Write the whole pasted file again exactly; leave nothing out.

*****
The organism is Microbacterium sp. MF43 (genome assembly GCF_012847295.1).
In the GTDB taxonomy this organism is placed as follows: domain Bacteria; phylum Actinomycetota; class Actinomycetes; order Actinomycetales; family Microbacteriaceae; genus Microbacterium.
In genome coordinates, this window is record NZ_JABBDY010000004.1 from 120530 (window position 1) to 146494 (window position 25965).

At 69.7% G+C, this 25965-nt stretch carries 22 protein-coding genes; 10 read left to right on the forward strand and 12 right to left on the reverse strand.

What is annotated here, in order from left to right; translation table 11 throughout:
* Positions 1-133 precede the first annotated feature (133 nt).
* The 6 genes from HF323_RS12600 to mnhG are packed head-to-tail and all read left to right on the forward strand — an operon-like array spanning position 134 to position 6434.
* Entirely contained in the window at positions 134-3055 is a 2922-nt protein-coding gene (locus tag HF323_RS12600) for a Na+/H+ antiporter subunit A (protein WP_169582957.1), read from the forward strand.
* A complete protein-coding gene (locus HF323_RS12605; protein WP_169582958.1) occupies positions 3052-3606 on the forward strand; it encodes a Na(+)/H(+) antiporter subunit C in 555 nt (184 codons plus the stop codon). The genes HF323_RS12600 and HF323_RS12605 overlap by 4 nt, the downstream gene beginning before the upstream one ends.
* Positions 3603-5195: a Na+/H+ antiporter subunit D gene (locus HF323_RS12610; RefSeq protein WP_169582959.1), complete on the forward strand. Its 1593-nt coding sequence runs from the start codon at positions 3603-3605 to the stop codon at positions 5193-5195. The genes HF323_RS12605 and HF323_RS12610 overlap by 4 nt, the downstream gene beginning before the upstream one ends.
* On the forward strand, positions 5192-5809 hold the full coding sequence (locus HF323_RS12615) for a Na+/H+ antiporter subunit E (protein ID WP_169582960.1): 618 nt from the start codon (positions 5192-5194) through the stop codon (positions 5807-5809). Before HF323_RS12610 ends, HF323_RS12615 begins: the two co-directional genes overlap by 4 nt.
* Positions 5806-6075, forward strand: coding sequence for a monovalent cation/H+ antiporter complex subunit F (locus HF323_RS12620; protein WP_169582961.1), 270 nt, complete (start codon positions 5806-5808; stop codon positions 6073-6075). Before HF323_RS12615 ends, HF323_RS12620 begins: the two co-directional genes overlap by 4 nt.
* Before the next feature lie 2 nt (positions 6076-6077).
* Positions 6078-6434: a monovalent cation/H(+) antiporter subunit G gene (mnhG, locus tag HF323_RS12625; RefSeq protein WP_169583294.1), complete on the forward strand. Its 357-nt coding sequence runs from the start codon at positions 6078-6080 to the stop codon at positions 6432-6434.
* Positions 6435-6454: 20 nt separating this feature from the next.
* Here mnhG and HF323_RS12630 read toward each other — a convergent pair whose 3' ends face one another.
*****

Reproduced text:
The organism is Microbacterium sp. MF43 (genome assembly GCF_012847295.1).
In the GTDB taxonomy this organism is placed as follows: domain Bacteria; phylum Actinomycetota; class Actinomycetes; order Actinomycetales; family Microbacteriaceae; genus Microbacterium.
In genome coordinates, this window is record NZ_JABBDY010000004.1 from 120530 (window position 1) to 146494 (window position 25965).

At 69.7% G+C, this 25965-nt stretch carries 22 protein-coding genes; 10 read left to right on the forward strand and 12 right to left on the reverse strand.

What is annotated here, in order from left to right; translation table 11 throughout:
* Positions 1-133 precede the first annotated feature (133 nt).
* The 6 genes from HF323_RS12600 to mnhG are packed head-to-tail and all read left to right on the forward strand — an operon-like array spanning position 134 to position 6434.
* Entirely contained in the window at positions 134-3055 is a 2922-nt protein-coding gene (locus tag HF323_RS12600) for a Na+/H+ antiporter subunit A (protein WP_169582957.1), read from the forward strand.
* A complete protein-coding gene (locus HF323_RS12605; protein WP_169582958.1) occupies positions 3052-3606 on the forward strand; it encodes a Na(+)/H(+) antiporter subunit C in 555 nt (184 codons plus the stop codon). The genes HF323_RS12600 and HF323_RS12605 overlap by 4 nt, the downstream gene beginning before the upstream one ends.
* Positions 3603-5195: a Na+/H+ antiporter subunit D gene (locus HF323_RS12610; RefSeq protein WP_169582959.1), complete on the forward strand. Its 1593-nt coding sequence runs from the start codon at positions 3603-3605 to the stop codon at positions 5193-5195. The genes HF323_RS12605 and HF323_RS12610 overlap by 4 nt, the downstream gene beginning before the upstream one ends.
* On the forward strand, positions 5192-5809 hold the full coding sequence (locus HF323_RS12615) for a Na+/H+ antiporter subunit E (protein ID WP_169582960.1): 618 nt from the start codon (positions 5192-5194) through the stop codon (positions 5807-5809). Before HF323_RS12610 ends, HF323_RS12615 begins: the two co-directional genes overlap by 4 nt.
* Positions 5806-6075, forward strand: coding sequence for a monovalent cation/H+ antiporter complex subunit F (locus HF323_RS12620; protein WP_169582961.1), 270 nt, complete (start codon positions 5806-5808; stop codon positions 6073-6075). Before HF323_RS12615 ends, HF323_RS12620 begins: the two co-directional genes overlap by 4 nt.
* Before the next feature lie 2 nt (positions 6076-6077).
* Positions 6078-6434: a monovalent cation/H(+) antiporter subunit G gene (mnhG, locus tag HF323_RS12625; RefSeq protein WP_169583294.1), complete on the forward strand. Its 357-nt coding sequence runs from the start codon at positions 6078-6080 to the stop codon at positions 6432-6434.
* Positions 6435-6454: 20 nt separating this feature from the next.
* Here mnhG and HF323_RS12630 read toward each other — a convergent pair whose 3' ends face one another.